The colleges are, of course, the glory of Cambridge, and one is almost bewildered by the beauty and variety of their architecture. King’s College Chapel is one of the most magnificent examples in the town, but nearly all the more important collegiate buildings are beautiful types of mediaeval work. The visitor should on no account omit to walk through the “Backs,” which is the ’varsity term for the backs of the colleges, with the “Fellows’ Gardens” reaching down to the quiet Cam. The Great Court, Trinity College, is one of the most imposing of the numerous quadrangles, and is the largest of any at either Oxford or Cambridge. The Master’s Lodge here is the residence of the sovereign on all royal visits.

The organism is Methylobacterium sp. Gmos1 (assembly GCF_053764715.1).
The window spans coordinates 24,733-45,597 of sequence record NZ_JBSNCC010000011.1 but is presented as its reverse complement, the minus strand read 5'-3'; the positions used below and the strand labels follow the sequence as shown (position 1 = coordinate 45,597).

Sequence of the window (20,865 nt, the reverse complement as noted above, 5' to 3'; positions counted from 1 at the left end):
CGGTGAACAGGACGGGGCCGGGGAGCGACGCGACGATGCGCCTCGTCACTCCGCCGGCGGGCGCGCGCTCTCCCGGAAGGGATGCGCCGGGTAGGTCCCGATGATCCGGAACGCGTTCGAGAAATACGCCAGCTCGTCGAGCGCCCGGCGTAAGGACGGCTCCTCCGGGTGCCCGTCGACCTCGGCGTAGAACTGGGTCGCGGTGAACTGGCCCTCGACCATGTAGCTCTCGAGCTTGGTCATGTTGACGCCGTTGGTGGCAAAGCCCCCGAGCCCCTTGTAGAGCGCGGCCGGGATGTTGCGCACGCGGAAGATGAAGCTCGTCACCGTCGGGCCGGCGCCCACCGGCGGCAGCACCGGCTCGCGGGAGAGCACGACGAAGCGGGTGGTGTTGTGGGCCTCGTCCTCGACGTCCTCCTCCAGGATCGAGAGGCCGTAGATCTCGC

[Illustration: Photochrom Co., Ltd. ST. JOHN’S GATEWAY, CAMBRIDGE.]